Routt County budget for 2023 makes investments in staff, climate resiliency
The proposed 2023 Routt County budget will see a slight increase compared to 2022, as commissioners emphasize the need to invest in the county‘s workforce.
In addition to a 7% cost of living adjustment that comes with a $2 million price tag, the county has worked to increase starting and on-call pay, as well as making key changes to internal systems benefiting employees and investing in additional training and wellness opportunities for staff.
Personnel costs account for 41%, or $36.5 million, of the entire budget.
“The essence of local government is providing services to the community,” said Commissioner Beth Melton. “You can’t really do that without people.”
The budget invests in public safety by adding a deputy at the sheriff’s office and funding development of a wildfire protection plan, community health with additional staff in the environmental health department and climate resiliency with electric vehicles, among others.
Melton said the investments regarding climate — $170,000 for EV chargers, $150,000 for energy use upgrades and $75,000 to implement the Climate Action Plan — are items that wouldn’t have been included in the budget five years ago.
“The commissioners have said this is a priority, and we want to be able to show it in our budget,” Melton said. “We can talk about climate action all day, but in the end, if you don’t see it in the budget, it’s hard to argue you are doing anything.”
Routt County intends to spend nearly $89 million next year, a $2 million increase over the current year’s budget and the second year in a row where the county plans to spend more revenue that it projects to take in.
Still, those revenue projections have come up short of what the county is actually collecting in recent years, and County Finance Director Dan Strnad said Routt County is on track to collect more in revenue this year than what it is projected to collect next year.
“We actually increased our sales tax (projections) by like 26%,” Strnad said. “That seems like a lot, but we’re still below where we are projected to be at the end of 2022 by about 9%. … I think we’re in a good financial position.”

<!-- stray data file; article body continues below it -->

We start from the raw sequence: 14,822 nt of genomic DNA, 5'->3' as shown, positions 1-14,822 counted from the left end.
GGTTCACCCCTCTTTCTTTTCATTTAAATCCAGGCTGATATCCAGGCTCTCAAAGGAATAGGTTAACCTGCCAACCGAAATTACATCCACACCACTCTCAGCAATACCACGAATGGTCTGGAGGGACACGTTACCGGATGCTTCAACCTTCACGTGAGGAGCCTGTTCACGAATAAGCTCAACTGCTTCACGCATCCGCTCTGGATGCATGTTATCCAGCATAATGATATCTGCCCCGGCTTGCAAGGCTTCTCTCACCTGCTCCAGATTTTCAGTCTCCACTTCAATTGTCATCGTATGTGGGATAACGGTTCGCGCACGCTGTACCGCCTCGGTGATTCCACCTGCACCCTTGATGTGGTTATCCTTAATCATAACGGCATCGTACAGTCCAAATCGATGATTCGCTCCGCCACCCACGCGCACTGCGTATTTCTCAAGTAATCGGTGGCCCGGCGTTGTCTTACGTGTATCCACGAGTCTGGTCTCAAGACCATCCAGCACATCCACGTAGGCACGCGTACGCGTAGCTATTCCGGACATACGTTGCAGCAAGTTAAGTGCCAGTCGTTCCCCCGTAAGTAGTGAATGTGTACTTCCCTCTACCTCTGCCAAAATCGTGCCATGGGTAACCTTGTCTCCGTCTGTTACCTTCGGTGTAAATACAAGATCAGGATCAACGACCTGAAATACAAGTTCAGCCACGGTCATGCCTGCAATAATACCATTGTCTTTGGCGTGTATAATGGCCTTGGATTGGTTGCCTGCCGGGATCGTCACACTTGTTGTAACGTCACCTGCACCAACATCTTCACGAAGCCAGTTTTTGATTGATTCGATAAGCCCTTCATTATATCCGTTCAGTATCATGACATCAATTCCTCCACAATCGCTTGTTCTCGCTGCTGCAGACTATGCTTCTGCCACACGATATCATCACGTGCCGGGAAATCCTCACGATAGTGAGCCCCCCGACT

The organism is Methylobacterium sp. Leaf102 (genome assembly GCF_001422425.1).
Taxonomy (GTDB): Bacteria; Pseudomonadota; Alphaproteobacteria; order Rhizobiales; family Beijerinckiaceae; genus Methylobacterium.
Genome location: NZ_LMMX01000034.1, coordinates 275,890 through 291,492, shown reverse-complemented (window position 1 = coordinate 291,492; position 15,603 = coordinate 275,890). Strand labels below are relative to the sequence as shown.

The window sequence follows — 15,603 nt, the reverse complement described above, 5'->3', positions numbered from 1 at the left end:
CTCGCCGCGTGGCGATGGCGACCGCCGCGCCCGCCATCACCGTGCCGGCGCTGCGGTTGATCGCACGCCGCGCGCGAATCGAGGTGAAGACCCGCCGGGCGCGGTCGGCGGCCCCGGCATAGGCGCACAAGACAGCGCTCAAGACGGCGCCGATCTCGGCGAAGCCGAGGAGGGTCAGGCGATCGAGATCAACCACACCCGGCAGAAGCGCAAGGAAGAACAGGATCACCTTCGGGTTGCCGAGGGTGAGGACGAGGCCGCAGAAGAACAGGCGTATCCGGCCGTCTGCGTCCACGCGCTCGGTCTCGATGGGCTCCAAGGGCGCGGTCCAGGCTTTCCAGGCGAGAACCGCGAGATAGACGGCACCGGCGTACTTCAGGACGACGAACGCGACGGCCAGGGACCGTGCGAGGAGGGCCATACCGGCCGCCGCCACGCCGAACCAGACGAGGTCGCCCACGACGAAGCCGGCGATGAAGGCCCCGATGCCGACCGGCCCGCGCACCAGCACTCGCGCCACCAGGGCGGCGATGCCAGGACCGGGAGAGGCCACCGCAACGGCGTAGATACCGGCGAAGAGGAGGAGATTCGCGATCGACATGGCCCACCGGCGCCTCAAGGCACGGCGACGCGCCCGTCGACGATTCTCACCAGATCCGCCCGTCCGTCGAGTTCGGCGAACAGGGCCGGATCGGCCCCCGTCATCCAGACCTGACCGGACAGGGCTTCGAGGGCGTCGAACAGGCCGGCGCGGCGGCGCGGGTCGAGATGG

Property taxes account for the largest portion of county revenues at about 31%. Fees for services total about 21%, federal funding 20% and sales taxes 16%.
The county will still have roughly $65 million in reserves, which is expected to provide for a balanced budget over the next 20 years. Routt County utilizes a unique financial system that puts money away for future expenses such as road maintenance or equipment replacement over time.
“It makes our job easier because we’re not trying to figure out where to come up with $12 million to pave roads,” Melton said.
This leads to a somewhat elastic amount of reserves, with reserves expected to peak in 2035 before seeing a steep decline the next two years when a significant number of county roads will be milled and overlaid.
Next year, the county will spend about $2.5 million to chip seal 31 miles of road and overlay another 5 miles, which equates to upgrades on about 23% of roads owned by the county. Another $775,000 is being allocated to replace the Trout Creek Bridge on Routt County Road 179, though about $620,000 of that is coming from grant funding.
The county plans to make significant investments in wastewater treatment infrastructure by replacing plants in Milner and Phippsburg, which are expected to cost $3.5 million and $4.1 million, respectively. Some of this funding will come from pandemic relief dollars allocated to the county.
The Yampa Valley Regional Airport is expected to have a net income of about $2.4 million next year. That is on top of nearly $22 million in COVID-19 related grants the airport has received in recent years, which has helped accelerate the timeline on planned upgrades. Much of the grant money is being held in reserves to spend on future projects.
“As long as there continues to be increases in people coming through, in airlines, the number of flights, there’s always going to be places to improve the airport,” Melton said. “Looking at a terminal expansion is next on the list.”
Routt County Commissioners will hold a public hearing on the proposed budget at 5 p.m. Tuesday, Nov. 22, in the commissioners hearing room at the historic Routt County Courthouse in downtown Steamboat. On Dec. 6, commissioners are expected to consider adopting the budget.
To reach Dylan Anderson, call 970-871-4247 or email danderson@SteamboatPilot.com.
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